A supporter in Nottingham is taking part in Memory Walk again this year having seen the impact of dementia on her own family.
Estelle Clarke in Nottingham is taking part in Memory Walk this autumn to support people affected by dementia, now and in the future.
Estelle’s father Philip, who lives in Derbyshire, was diagnosed with frontotemporal dementia in May 2016, aged 56. His brother also had the condition, which is sometimes called Pick’s disease.
‘Even though we’d been through the same with my uncle, it was still a complete shock to all the family,’ says Estelle, who was only 24 at the time.
‘We’ve had to support each other through all the difficult times.’
Philip’s condition can cause him to get frustrated or lose patience very easily. On one occasion after a medical appointment, he pushed his wife into their car in a burst of anger.
‘That was incredibly tough to witness,’ says Estelle.
‘Mum is an incredibly patient woman and has been unbelievable in caring for Dad. We try and support him and make sure he is happy, but it’s not been easy.’
Philip, now 60, is very protective of his finances, which Estelle has to take a lead on now.
‘I had to mature very quickly for my Mum and Dad,’ says Estelle, who received advice from the Society’s support line about power of attorney.
Wanting to raise vital funds for Alzheimer’s Society, Estelle first joined Memory Walk in 2016 with her parents, brother and fiancé. She’s taken part with a friend twice since then and plans to walk again this year.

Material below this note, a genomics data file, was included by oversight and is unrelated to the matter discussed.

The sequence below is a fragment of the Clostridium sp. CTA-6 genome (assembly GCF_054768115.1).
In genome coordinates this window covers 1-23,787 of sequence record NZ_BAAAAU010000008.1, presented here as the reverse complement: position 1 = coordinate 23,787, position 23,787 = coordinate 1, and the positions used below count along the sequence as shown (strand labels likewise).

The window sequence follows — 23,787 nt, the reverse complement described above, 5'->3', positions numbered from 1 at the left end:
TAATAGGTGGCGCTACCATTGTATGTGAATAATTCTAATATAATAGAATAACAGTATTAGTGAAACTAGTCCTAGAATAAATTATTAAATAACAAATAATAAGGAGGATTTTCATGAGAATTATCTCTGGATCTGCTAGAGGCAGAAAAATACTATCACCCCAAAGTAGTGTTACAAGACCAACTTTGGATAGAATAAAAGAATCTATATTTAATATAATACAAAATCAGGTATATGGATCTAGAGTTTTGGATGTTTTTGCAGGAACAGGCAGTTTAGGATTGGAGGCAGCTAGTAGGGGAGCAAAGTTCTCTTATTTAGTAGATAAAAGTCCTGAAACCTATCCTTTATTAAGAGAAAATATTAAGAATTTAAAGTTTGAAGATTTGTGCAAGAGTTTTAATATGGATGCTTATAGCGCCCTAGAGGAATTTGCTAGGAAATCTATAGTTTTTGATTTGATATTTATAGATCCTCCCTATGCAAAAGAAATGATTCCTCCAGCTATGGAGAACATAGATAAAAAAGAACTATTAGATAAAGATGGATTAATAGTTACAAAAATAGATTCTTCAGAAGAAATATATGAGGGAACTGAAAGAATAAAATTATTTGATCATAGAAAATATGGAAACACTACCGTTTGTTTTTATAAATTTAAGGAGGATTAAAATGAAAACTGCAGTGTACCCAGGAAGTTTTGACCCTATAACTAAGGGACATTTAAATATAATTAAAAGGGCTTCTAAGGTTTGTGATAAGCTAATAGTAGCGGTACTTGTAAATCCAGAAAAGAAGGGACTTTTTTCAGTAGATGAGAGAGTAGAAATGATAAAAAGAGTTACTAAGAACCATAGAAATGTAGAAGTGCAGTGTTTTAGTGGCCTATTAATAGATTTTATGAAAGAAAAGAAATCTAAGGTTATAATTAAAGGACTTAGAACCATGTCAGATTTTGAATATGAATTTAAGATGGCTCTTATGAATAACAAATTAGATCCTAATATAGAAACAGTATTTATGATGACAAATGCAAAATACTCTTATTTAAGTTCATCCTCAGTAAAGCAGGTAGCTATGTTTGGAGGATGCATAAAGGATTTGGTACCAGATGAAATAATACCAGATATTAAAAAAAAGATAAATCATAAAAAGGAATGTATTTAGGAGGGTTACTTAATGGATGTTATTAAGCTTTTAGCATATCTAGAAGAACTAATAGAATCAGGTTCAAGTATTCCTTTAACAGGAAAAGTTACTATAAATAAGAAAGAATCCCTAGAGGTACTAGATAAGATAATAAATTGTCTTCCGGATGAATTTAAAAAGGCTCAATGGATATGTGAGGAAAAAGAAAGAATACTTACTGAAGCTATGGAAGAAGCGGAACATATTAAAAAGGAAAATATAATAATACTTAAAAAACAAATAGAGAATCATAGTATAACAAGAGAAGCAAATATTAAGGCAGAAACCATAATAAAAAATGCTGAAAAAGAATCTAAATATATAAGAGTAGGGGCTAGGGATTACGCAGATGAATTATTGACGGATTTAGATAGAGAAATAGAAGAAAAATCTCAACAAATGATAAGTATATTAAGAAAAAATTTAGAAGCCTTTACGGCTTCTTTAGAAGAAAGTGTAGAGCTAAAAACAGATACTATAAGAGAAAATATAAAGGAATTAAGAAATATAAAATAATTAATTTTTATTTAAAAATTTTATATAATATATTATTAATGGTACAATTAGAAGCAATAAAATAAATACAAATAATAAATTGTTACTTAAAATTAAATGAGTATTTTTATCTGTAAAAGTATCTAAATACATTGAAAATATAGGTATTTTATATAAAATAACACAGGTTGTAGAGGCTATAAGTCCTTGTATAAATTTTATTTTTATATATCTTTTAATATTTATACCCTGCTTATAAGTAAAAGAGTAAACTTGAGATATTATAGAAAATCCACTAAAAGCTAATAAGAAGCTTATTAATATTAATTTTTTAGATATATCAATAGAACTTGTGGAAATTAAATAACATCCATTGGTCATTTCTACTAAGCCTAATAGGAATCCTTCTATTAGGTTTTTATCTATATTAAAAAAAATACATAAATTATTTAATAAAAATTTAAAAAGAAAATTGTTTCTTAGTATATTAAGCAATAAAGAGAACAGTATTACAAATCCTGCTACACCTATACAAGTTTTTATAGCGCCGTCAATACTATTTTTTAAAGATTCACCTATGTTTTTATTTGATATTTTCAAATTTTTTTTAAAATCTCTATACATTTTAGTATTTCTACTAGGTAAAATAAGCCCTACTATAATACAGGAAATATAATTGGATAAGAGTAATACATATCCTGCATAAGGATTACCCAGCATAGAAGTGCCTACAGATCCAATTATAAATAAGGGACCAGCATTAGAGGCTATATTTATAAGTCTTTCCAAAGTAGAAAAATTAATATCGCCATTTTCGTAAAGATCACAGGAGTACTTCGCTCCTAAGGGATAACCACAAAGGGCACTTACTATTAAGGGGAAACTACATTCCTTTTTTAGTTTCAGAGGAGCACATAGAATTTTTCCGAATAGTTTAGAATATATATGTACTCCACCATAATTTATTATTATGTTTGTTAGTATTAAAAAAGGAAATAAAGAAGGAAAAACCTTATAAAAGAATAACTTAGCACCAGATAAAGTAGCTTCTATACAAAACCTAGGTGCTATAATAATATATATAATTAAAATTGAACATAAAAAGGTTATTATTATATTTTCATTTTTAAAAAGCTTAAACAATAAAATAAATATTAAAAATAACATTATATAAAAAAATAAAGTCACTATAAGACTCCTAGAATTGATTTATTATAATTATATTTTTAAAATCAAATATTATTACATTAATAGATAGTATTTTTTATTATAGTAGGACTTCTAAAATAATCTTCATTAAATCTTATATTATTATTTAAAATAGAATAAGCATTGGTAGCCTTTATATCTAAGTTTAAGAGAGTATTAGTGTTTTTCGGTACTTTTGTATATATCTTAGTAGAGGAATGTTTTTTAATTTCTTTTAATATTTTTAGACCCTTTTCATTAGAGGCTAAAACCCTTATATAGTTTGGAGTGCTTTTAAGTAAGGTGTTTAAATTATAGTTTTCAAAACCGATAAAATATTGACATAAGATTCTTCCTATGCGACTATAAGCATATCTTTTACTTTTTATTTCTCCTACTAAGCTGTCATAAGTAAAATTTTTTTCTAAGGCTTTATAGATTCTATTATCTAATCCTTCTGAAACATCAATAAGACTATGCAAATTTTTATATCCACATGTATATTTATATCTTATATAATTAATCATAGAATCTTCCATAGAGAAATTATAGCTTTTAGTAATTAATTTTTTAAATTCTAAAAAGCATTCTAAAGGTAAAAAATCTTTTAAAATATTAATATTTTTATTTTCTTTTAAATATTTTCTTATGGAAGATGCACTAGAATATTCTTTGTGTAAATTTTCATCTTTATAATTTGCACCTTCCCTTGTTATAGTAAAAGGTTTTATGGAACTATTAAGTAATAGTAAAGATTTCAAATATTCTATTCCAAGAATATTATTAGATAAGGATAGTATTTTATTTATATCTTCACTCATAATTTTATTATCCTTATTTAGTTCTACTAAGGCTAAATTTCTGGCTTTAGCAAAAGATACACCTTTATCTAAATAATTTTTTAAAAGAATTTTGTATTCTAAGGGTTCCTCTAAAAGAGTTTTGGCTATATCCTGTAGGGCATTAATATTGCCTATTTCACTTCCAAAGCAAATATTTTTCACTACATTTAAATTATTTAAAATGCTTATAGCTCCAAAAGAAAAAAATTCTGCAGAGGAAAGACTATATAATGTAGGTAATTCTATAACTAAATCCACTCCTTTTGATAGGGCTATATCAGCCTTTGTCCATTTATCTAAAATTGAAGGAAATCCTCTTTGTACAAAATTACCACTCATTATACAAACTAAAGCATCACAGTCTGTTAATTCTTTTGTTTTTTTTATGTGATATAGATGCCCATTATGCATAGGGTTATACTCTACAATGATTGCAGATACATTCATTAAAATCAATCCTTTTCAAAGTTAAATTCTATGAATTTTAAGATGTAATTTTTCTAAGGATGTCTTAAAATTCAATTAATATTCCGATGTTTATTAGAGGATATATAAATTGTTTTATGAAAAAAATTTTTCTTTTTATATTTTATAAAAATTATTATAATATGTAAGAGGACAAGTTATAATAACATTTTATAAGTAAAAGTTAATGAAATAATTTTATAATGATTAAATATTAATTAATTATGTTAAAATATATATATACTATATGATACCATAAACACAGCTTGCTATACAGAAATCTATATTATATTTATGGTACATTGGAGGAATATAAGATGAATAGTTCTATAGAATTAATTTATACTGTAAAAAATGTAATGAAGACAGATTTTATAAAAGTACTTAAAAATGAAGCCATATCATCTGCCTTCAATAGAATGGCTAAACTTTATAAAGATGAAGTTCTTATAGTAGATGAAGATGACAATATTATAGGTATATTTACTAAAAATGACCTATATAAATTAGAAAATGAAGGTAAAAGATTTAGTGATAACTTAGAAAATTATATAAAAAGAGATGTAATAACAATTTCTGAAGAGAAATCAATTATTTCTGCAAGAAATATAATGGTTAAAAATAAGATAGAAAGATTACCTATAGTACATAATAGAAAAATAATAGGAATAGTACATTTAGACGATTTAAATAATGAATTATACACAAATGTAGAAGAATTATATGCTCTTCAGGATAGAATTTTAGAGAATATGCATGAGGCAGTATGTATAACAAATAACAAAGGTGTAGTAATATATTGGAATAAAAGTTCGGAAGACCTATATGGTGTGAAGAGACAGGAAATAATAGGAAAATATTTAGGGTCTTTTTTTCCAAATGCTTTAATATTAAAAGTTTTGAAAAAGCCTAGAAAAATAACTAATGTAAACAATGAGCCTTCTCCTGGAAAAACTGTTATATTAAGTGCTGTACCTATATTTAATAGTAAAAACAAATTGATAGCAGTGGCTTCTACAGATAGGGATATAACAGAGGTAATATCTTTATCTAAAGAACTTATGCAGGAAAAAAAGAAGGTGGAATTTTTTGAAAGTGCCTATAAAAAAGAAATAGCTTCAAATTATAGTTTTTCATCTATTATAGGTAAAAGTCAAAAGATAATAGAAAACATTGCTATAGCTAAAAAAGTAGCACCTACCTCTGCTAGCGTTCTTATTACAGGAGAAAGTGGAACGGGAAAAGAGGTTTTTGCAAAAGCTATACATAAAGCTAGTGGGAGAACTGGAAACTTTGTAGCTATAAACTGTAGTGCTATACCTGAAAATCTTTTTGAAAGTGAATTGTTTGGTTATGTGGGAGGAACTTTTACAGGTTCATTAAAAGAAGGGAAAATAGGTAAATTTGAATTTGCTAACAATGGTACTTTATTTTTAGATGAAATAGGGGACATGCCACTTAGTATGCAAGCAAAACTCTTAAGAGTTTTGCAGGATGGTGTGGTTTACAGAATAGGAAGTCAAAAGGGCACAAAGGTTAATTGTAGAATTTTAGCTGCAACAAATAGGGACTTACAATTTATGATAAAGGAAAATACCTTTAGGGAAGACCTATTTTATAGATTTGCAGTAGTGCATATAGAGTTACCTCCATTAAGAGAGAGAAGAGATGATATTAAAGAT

Every pound raised helps us get one step closer to a world without dementia, and you can even complete your own Memory Walk by doing laps of your garden, local park or revisiting somewhere special.
For Estelle, Memory Walk is a great opportunity to support families like hers.
‘We had known so little about dementia, so it was a chance to share our experiences and help others who were going through the same difficulties,’ she says.
‘I know that it would have been such a great help for me to have read about someone my age whose family was going through this.’
Estelle hopes more research will mean that she or anybody else who might develop dementia in future can have the best chance of living well with the condition.
‘The more money and awareness we can raise now, the greater chance of help at a later stage,’ she says.
Be part of Memory Walk
Every pound raised is one step closer towards life-changing breakthroughs.